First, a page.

Because employers often contribute funds to, sponsor or otherwise support ERGs, there is a risk that the National Labor Relations Board or courts could find an NLRA violation involving them. This has occurred when an employer has established and funded the group and determined its purpose and structure, and the group then engages in bilateral back-and-forth discussions with management over working conditions or wage/benefit issues, with management having significant control over the group's agenda.

Steps for Implementing Effective ERGs and Mitigating Risks

By taking several proactive steps, employers can maximize the tremendous potential benefits of ERGs and limit legal risks.

First, employers should prepare a written policy with the following provisions:

  • Purpose of ERGs as aligned with the company's business objectives.
  • Department/individual responsible for approving and administering ERGs.
  • Disclaimer denying that ERGs represent employees regarding terms and conditions of employment or will deal with terms and conditions.
  • Statement that the policy does not replace, amend or supplement any terms or conditions of employment in collective bargaining agreements.
  • Disclaimer prohibiting exclusion of any employee based on any protected characteristic.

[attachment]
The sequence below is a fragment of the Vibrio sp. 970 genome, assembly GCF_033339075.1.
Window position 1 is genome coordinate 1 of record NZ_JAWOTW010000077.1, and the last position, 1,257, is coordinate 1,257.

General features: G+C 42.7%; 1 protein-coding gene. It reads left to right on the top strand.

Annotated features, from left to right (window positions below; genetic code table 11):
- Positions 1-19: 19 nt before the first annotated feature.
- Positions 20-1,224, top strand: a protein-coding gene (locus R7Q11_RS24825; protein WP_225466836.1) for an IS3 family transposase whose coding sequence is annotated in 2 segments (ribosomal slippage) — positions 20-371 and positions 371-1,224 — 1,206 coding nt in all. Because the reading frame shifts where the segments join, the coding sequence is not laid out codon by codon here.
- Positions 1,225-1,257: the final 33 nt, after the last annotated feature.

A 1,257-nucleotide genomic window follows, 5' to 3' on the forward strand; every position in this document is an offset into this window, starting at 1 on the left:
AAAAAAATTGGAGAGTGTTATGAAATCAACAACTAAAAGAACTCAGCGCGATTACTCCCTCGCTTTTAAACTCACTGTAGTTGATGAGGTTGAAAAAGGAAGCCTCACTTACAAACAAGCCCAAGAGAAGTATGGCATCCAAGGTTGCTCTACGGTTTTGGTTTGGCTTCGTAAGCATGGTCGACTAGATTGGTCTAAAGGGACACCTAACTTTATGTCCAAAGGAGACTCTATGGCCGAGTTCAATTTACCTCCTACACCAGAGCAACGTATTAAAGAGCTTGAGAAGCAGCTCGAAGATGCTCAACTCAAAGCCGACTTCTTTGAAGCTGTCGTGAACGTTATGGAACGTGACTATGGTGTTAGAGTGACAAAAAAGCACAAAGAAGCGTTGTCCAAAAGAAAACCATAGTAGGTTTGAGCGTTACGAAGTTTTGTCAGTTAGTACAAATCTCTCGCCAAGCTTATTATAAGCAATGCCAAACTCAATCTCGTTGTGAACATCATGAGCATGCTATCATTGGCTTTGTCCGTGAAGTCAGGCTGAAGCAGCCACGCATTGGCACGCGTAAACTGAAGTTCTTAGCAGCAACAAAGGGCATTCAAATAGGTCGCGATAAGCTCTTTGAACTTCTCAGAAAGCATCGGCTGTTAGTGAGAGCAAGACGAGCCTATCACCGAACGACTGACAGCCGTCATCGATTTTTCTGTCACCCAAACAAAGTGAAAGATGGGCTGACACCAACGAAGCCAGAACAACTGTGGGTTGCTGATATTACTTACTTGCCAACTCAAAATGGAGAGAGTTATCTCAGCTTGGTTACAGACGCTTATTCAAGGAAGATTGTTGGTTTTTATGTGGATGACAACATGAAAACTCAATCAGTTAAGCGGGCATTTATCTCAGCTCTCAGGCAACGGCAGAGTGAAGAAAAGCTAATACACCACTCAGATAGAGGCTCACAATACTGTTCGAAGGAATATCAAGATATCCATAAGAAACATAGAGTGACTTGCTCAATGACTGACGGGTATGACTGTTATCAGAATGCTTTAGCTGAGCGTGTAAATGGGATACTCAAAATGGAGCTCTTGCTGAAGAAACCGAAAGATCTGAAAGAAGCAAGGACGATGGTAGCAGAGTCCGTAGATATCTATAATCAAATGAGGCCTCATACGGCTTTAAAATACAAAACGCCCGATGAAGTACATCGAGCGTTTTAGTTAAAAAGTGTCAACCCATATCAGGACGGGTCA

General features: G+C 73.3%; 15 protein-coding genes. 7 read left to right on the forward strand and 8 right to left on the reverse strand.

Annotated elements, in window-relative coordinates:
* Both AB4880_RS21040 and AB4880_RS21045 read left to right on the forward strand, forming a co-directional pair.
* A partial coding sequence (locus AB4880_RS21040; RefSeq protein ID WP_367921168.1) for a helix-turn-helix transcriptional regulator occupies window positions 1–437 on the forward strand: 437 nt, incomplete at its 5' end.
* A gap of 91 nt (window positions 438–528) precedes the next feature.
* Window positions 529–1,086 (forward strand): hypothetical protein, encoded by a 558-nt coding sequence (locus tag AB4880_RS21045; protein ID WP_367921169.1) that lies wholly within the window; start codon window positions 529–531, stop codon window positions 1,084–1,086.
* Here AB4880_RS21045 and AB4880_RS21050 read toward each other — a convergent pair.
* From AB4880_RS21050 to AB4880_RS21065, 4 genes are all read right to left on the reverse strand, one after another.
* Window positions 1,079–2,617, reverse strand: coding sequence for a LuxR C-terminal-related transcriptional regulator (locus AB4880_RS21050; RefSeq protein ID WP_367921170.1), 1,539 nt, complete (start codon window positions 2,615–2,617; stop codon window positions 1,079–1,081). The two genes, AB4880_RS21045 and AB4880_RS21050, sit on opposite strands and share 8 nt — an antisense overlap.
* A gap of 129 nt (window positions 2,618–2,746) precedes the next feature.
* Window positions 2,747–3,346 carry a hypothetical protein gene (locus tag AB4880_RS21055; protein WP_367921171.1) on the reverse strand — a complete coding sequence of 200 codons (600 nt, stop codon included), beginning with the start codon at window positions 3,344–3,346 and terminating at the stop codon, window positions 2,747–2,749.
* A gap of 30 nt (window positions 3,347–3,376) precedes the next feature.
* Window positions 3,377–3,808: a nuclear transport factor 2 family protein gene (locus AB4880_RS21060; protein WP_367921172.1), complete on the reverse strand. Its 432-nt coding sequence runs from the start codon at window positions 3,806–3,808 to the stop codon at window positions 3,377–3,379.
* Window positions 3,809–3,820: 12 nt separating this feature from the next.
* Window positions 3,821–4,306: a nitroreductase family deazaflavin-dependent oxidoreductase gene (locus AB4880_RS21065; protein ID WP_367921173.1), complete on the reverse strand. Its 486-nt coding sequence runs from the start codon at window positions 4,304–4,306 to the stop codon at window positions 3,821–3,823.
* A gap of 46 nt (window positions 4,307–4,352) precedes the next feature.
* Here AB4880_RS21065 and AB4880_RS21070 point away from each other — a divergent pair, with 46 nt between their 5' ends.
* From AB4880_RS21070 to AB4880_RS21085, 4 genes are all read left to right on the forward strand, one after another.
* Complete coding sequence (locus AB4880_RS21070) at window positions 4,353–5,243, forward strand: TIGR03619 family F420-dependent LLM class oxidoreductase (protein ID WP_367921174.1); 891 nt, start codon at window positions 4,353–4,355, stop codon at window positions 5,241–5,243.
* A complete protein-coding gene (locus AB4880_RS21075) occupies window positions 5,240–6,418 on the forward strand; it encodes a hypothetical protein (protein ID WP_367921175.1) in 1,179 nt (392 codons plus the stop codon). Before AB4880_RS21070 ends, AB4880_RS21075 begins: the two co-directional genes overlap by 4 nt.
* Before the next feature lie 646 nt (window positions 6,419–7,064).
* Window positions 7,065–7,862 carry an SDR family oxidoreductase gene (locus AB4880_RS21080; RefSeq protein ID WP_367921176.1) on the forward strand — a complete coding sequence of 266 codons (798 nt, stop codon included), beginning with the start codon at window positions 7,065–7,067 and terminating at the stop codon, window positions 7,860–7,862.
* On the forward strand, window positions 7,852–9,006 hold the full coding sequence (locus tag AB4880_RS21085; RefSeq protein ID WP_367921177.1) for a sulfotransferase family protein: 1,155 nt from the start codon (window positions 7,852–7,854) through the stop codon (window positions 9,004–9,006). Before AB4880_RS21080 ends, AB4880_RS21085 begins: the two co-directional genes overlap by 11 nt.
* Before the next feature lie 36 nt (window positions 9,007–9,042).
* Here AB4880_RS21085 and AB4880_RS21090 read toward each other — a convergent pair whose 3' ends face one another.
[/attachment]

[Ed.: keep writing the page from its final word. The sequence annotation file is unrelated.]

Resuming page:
• Statement that the company's anti-discrimination and anti-harassment policies and time-keeping policies are applicable to ERG activities during work time.
  • Disclaimer that the ERG is not permitted to infringe upon rights under the NLRA or replace the company's HR reporting processes.
  • Examples of legitimate business purposes for ERGs, such as promoting employee personal development, recruitment, retention, cultural awareness and diversity.
  • ERGs that will not be recognized—for example, groups promoting political positions, excluding certain employees, not aligned with the company's business objectives or not promoting employment-related purposes.
  • Criteria and procedure to form an ERG—for example, employee eligibility, minimum member threshold, and written proposal containing mission statement, anticipated programming, preliminary budget, organization structure and decision-making processes.
  • The company's role in coordination, oversight and direction, minimizing governance when needed for NLRA compliance.
  • Applicable rules and responsibilities for ERGs—for example, open membership regardless of protected characteristics; written budgetary approval required; regular meetings and programming; quarterly reports to the company; circulating applicable anti-discrimination/anti-harassment, time-keeping and other policies to members; reporting complaints of discrimination or harassment; and adhering to time-keeping requirements.

Other steps include:

  • Conduct training for ERG leaders and managers to ensure compliance with company guidelines and applicable laws.
  • Refrain from engaging in discussions with ERGs or their members about the terms and conditions of employment, including wages, rates of pay and hours of employment.
  • Treat all company-recognized ERGs equally.
  • Equally enforce company anti-discrimination and anti-harassment policies within ERGs.
  • Work with legal counsel to address the full array of legal risks associated with ERGs.

Harry I. Johnson III and Larry L. Turner are partners with Morgan, Lewis & Bockius LLP in Los Angeles and Philadelphia, respectively. This article was written with assistance from Lakeisha Andress and Mikaela Masoudpour, associates with Morgan, Lewis & Bockius LLP in Dallas and Chicago, respectively.